The Cradle Coast Regional Futures Plan will provide the regional leadership to unlock opportunities for local and regional economic growth. With financial support from the Australian Government through the Building Better Regions Fund, the Cradle Coast Authority (CCA) is developing a regional economic development plan – the Cradle Coast Regional Futures Plan.

The Plan will be a ‘roadmap for the region’ with stakeholders, such as the region’s nine local councils, government, business, education and community leaders, providing input.

“There are challenges across the Cradle Coast that are beyond the capacity of individual councils, communities, governments and industry sectors,” CCA Deputy Chief Representative and Latrobe Mayor Peter Freshney said. “Working regionally and collectively makes sense when our communities are so interdependent.”

The region is a major contributor to the Tasmanian economy – 21 per cent of Tasmania’s Gross State Product (GSP) comes from the Cradle Coast, but more needs to be done if we want continued sustainable growth and improved prosperity.

“There is currently no regional plan or agreed approach to develop the region’s economy,” CCA CEO Brett Smith said.  “You wouldn’t invest in a business without a business plan, the same sentiment applies here.” The Futures Plan has provided the opportunity for community, business, education and government leaders to work together to guide decision making, priority setting and actions to improve the region’s competitiveness and productivity.

“This is not a plan that will finish up on the shelf to collect dust.  The focus will be on doing,” Mr Smith said. Dr Kim Houghton, from the Regional Australia Institute (RAI), and demographer Dr Amina Keygan, have analysed regional data to inform the development of The Plan.

The RAI was engaged to undertake an assessment using their Regional Pathfinder approach which has been used in several Australian regional areas to develop economic development strategies.

RAI is Australia’s leading think tank devoted to issues concerning regional Australia.  They gather and analyse the best information available and work with regional leaders to understand their challenges and help them identify opportunities for future development. “RAI will help us identify and prioritise the region’s key strengths and specialisations and related investment opportunities that will provide the highest potential returns,” Mr Smith said. Their data has revealed areas of opportunity lie in:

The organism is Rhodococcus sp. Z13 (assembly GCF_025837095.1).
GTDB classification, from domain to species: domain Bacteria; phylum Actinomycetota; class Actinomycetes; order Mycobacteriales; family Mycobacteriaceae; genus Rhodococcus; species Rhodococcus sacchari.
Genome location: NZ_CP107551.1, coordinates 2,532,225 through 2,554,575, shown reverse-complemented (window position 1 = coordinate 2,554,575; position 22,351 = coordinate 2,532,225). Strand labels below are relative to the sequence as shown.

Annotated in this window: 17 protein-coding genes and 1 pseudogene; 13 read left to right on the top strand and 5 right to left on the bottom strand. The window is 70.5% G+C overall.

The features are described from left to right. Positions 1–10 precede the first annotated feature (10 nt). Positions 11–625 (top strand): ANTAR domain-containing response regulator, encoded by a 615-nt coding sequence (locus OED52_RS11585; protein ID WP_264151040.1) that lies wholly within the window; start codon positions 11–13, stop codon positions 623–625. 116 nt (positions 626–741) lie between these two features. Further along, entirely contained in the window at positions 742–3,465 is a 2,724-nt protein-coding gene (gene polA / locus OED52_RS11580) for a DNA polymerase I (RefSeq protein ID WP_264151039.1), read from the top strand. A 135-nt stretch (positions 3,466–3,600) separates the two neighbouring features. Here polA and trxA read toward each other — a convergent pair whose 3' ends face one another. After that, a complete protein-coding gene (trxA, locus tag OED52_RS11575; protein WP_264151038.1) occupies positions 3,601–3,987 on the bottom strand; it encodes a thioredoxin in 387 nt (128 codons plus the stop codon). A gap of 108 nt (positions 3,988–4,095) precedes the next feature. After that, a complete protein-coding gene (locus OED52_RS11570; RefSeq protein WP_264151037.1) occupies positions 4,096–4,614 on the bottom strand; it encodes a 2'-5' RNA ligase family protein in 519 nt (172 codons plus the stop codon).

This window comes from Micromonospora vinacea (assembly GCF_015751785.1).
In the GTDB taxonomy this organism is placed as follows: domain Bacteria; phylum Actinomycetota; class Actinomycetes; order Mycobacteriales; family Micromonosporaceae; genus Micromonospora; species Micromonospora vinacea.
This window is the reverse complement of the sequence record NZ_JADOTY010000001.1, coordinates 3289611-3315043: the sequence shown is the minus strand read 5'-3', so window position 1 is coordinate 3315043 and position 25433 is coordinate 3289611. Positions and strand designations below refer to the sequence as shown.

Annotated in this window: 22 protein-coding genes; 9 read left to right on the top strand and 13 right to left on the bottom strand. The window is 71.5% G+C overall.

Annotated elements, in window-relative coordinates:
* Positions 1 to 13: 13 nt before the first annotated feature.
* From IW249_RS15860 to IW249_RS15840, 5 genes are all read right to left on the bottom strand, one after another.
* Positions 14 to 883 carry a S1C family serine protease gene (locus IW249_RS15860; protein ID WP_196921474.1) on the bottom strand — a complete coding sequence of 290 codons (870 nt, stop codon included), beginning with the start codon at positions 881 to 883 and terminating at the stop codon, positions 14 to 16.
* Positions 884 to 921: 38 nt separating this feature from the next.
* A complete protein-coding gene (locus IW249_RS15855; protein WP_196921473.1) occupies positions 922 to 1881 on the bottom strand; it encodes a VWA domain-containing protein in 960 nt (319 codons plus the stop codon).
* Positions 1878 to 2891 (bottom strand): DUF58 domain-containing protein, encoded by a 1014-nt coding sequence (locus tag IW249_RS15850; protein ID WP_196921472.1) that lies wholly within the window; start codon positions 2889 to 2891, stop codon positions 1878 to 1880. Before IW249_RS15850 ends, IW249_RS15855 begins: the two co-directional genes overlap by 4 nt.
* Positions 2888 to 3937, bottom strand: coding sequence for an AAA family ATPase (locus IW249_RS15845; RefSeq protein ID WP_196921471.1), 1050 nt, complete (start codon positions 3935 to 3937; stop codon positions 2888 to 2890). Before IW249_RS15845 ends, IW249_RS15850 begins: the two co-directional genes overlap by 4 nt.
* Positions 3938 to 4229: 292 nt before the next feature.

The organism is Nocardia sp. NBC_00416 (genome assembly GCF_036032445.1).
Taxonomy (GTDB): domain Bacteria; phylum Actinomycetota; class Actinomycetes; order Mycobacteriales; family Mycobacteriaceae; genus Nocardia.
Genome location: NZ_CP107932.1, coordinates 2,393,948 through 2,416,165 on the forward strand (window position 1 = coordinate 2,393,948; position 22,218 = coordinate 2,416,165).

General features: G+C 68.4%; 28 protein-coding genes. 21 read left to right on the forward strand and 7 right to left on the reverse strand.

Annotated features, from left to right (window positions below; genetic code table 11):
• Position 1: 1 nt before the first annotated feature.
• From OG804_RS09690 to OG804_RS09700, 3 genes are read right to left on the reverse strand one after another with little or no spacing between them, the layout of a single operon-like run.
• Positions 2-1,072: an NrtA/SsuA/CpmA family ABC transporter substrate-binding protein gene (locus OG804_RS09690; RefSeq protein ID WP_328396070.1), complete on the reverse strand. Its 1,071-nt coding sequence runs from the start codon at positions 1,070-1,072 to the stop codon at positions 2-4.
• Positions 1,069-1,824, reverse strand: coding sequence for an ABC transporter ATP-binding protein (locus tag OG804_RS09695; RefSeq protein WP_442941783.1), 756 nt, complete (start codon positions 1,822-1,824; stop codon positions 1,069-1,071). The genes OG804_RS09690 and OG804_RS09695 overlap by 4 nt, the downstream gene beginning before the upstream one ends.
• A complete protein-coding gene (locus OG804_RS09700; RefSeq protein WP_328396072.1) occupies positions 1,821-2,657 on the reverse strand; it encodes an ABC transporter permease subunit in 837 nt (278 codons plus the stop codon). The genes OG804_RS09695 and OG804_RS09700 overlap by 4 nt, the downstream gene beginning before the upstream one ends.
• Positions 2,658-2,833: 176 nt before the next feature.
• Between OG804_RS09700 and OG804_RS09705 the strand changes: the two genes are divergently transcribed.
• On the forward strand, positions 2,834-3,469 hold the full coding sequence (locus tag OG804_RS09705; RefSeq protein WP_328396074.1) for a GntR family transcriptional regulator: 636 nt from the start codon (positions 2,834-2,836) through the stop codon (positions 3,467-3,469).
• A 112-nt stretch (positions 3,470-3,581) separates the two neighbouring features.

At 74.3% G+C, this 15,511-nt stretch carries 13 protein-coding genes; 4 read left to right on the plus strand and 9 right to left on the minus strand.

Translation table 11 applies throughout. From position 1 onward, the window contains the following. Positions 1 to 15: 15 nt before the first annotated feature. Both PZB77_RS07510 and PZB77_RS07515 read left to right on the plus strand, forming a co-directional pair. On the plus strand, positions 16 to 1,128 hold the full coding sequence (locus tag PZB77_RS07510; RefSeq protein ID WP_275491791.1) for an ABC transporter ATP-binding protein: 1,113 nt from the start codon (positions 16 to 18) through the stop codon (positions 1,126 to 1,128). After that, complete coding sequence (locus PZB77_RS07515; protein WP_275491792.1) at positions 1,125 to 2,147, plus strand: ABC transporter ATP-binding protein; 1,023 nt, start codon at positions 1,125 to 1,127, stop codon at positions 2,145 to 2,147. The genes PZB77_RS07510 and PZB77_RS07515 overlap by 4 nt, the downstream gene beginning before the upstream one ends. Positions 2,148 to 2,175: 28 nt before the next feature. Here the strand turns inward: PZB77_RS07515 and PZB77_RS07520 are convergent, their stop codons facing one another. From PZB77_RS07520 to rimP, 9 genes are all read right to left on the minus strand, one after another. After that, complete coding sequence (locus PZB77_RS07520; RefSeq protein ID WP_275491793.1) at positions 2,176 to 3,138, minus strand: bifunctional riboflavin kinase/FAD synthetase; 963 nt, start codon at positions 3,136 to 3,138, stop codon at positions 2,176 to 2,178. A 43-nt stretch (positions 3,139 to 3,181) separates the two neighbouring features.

• Advanced manufacturing
  • Food, beverage and forestry
  • Visitor economy
  • Workforce, education and training provision
  • Enterprise, entrepreneurship and innovation

“These issues are all identified as areas the region can take action on – through internal collaboration and working with external stakeholders like TasTAFE and UTAS,” Dr Houghton said. “The challenge is regional in scale, and a strong regional effort is needed to have an impact on what is a very challenging problem,” Dr Houghton said.

“The end game here is to raise average incomes across the region – through better paying jobs, that are higher skilled, full-time and attuned to employer needs: more jobs and better jobs.”

According to Dr Keygan’s findings, between 2011 and 2016, the healthcare and social assistance industry experienced the greatest growth in the region, increasing by 1.9 percentage points. “Given the current economic climate in Tasmania more broadly, it is likely the growth and contraction of (some) industries will continue into the immediate future,” Dr Keygan said.

“Population ageing, and the future labour market growth provides economic and community potential for the region to leverage off the associated opportunities,” Dr Keygan said.

While the CCA will develop and implement the Futures Plan, a key objective is to develop and support an alliance of organisations, with a shared purpose and a unified voice on priority projects that will improve our region’s economic growth and living standards.

As part of the Pathfinder approach, RAI will be conducting several themed workshops (in the week of June 25) with identified industry and local government leaders to help determine and agree on actions to underpin employment growth in the region.

Outcomes from these engagements will contribute to RAI’s Pathfinder content and final report to the region, which then informs the ongoing development of the Cradle Coast Regional Futures Plan.